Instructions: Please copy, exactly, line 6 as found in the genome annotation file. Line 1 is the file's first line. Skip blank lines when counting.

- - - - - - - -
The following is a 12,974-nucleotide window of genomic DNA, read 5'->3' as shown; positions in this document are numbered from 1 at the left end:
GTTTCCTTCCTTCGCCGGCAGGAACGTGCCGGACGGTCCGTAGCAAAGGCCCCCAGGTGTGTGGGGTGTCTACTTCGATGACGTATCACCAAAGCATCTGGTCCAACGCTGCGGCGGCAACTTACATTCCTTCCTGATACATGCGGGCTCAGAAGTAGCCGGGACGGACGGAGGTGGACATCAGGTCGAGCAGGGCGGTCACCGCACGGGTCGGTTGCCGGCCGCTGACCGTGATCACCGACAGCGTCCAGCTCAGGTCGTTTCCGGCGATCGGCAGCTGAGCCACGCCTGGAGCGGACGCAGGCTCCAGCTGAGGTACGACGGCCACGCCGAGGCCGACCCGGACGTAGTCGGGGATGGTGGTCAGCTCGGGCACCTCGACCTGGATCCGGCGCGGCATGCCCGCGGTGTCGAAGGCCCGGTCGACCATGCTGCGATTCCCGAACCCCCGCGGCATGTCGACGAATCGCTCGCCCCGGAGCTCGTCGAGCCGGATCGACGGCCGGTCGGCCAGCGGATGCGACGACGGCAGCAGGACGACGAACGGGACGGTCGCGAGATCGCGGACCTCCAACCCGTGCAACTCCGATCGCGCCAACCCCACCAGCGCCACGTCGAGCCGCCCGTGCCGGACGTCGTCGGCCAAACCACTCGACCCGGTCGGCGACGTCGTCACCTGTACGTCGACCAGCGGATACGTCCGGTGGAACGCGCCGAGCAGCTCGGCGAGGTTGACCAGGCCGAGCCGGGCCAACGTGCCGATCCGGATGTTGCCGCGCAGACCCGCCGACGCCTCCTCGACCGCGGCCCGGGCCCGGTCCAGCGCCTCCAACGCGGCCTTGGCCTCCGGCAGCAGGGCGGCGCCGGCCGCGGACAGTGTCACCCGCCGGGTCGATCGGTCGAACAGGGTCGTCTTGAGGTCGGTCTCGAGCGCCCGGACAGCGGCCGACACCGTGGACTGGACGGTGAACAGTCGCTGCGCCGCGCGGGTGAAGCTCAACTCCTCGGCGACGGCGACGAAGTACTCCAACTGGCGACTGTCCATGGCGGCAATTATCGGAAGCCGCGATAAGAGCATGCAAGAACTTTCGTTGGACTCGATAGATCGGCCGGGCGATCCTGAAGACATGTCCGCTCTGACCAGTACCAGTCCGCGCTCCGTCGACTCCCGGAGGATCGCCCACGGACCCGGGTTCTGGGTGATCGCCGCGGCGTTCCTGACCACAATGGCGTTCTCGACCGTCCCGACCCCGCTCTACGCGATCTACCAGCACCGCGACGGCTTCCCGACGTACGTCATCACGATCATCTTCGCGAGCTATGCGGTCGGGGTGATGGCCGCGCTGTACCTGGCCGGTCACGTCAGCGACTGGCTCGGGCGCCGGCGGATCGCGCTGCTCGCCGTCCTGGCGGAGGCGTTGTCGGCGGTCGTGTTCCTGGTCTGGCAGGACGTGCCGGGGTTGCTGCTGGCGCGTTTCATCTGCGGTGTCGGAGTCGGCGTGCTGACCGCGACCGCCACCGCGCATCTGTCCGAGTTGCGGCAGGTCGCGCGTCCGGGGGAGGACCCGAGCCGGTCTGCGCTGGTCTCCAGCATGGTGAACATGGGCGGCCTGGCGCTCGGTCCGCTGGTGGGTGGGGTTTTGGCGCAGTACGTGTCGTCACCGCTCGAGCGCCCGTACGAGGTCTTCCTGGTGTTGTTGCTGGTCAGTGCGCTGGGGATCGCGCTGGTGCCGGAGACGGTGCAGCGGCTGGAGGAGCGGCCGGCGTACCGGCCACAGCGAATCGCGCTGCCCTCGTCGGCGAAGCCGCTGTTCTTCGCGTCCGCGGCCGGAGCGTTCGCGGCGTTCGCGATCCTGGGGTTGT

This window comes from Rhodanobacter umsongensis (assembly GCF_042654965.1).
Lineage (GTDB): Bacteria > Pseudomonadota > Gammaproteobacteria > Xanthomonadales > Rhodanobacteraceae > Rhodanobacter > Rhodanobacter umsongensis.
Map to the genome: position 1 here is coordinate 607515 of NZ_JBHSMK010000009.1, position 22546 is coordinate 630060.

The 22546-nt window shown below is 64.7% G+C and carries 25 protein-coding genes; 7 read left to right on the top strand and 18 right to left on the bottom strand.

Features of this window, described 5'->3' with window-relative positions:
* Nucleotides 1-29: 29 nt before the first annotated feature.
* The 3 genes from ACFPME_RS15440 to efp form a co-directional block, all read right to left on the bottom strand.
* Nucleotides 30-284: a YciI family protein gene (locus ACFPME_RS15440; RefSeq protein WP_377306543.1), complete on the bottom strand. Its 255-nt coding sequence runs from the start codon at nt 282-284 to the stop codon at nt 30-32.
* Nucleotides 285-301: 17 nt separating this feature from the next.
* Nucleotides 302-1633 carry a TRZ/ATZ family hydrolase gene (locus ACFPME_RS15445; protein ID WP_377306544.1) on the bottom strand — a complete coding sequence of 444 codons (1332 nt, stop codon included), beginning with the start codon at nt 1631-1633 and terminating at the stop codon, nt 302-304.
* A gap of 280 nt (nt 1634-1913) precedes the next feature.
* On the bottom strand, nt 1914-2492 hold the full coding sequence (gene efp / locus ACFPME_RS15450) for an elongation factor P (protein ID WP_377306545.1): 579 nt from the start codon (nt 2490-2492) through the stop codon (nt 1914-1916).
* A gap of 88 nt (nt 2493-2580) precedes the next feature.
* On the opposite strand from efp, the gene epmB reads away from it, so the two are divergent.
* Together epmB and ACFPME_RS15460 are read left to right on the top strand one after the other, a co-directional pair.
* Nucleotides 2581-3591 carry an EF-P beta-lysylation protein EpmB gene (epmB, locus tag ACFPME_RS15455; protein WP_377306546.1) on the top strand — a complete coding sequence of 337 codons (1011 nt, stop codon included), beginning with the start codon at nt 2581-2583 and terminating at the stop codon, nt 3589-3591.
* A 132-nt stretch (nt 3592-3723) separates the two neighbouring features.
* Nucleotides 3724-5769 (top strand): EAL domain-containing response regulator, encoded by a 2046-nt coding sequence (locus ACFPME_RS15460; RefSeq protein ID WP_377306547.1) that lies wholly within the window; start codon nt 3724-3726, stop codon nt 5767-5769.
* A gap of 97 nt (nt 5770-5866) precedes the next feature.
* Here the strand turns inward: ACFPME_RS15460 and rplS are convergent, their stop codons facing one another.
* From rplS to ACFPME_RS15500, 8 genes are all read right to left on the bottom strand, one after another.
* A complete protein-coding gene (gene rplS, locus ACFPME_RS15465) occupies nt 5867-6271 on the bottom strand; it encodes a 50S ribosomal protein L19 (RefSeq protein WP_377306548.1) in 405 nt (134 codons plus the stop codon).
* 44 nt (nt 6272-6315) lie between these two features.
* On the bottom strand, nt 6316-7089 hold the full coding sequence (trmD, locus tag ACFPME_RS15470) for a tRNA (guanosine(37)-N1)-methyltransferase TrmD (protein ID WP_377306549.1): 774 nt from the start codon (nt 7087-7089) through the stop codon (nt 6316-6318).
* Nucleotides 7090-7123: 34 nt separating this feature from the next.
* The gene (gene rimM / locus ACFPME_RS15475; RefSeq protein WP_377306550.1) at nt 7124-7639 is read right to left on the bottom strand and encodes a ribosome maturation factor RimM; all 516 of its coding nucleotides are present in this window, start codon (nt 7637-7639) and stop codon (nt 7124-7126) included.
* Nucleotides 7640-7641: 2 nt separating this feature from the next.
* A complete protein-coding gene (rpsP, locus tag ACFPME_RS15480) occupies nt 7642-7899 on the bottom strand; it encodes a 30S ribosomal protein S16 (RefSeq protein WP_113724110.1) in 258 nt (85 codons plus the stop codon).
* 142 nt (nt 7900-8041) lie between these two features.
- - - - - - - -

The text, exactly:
The 22546-nt window shown below is 64.7% G+C and carries 25 protein-coding genes; 7 read left to right on the top strand and 18 right to left on the bottom strand.